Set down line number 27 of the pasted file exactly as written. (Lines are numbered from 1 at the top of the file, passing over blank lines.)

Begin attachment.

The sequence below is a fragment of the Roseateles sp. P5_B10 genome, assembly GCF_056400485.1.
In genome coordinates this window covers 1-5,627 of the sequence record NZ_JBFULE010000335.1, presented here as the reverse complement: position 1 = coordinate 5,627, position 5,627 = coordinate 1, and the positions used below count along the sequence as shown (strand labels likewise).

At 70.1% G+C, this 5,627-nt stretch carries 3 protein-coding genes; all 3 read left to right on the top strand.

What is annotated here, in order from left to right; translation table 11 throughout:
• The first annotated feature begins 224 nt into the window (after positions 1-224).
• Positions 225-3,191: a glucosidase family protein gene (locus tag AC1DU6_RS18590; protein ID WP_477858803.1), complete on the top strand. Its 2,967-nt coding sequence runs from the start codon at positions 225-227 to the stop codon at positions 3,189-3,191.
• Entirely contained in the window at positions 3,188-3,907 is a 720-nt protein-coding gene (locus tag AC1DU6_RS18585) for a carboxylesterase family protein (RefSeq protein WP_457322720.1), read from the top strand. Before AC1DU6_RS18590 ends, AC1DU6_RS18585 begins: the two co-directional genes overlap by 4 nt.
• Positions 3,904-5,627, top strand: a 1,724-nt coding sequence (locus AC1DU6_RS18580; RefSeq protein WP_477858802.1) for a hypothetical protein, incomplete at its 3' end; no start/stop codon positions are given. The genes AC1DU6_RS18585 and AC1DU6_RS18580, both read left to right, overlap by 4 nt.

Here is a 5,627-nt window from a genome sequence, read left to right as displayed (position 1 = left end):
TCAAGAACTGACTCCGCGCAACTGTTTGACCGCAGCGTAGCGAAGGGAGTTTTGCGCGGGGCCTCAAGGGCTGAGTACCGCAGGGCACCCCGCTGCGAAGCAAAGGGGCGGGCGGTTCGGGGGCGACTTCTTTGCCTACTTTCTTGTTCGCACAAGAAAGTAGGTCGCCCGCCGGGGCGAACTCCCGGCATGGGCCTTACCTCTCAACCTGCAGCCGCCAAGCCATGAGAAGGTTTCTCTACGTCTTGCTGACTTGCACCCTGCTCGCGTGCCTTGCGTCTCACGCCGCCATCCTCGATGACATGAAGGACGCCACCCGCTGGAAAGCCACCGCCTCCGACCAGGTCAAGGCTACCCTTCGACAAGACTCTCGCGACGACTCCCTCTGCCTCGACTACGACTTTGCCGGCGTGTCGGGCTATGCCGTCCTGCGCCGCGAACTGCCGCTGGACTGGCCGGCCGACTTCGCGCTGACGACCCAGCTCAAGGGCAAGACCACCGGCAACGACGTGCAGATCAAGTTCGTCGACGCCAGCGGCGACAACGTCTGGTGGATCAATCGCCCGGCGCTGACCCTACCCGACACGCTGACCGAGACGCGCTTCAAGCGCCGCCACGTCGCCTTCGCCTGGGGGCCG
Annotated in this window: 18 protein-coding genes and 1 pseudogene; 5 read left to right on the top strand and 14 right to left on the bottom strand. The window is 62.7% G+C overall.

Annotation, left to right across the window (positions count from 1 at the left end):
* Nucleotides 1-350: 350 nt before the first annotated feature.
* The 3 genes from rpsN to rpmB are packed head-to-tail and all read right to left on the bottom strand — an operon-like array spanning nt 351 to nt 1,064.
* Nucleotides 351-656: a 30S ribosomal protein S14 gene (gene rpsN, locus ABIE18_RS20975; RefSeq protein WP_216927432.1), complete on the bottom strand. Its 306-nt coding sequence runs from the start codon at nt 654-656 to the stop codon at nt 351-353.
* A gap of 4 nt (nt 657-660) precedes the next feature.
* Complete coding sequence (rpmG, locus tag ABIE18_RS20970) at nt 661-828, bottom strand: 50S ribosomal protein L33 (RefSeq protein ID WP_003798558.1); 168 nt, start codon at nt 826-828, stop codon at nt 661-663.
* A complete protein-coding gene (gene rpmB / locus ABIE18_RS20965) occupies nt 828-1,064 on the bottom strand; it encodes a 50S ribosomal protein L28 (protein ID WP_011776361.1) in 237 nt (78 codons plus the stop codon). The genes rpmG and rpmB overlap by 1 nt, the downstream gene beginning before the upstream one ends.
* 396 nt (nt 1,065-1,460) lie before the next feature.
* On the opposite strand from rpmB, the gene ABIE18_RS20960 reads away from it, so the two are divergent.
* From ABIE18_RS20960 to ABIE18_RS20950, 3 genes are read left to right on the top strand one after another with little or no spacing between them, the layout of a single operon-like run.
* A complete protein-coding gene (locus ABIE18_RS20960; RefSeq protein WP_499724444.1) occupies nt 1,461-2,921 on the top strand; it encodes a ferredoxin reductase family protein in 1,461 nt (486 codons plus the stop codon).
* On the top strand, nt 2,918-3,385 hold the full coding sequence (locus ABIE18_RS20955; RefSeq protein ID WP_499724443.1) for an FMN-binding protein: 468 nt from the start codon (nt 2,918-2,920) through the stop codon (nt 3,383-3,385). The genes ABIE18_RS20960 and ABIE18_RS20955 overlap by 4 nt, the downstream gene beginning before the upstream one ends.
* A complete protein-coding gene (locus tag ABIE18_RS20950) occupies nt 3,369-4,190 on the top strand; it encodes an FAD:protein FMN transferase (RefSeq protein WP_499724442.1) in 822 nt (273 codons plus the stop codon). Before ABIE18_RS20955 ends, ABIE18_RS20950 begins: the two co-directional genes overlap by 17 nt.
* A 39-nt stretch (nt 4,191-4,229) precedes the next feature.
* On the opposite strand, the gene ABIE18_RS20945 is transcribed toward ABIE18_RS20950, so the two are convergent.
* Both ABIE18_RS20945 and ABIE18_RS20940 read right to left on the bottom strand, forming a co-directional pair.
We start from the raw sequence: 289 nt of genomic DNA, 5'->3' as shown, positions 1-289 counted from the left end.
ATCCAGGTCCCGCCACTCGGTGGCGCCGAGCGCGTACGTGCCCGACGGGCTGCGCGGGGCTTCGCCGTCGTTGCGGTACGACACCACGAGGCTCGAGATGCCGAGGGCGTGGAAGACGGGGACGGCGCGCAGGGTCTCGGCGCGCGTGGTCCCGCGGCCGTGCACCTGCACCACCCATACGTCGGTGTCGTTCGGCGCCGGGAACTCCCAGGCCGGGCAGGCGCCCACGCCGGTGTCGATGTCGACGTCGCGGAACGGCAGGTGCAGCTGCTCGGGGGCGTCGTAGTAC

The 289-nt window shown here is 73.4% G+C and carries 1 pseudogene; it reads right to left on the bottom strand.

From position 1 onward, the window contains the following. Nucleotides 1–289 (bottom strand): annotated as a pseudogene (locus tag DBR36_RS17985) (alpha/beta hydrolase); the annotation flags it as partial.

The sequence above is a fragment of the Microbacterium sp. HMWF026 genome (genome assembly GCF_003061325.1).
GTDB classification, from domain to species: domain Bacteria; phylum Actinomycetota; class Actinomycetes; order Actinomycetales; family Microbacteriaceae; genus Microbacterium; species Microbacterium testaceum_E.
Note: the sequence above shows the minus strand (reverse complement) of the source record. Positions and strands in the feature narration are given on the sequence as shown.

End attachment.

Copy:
* Both ABIE18_RS20945 and ABIE18_RS20940 read right to left on the bottom strand, forming a co-directional pair.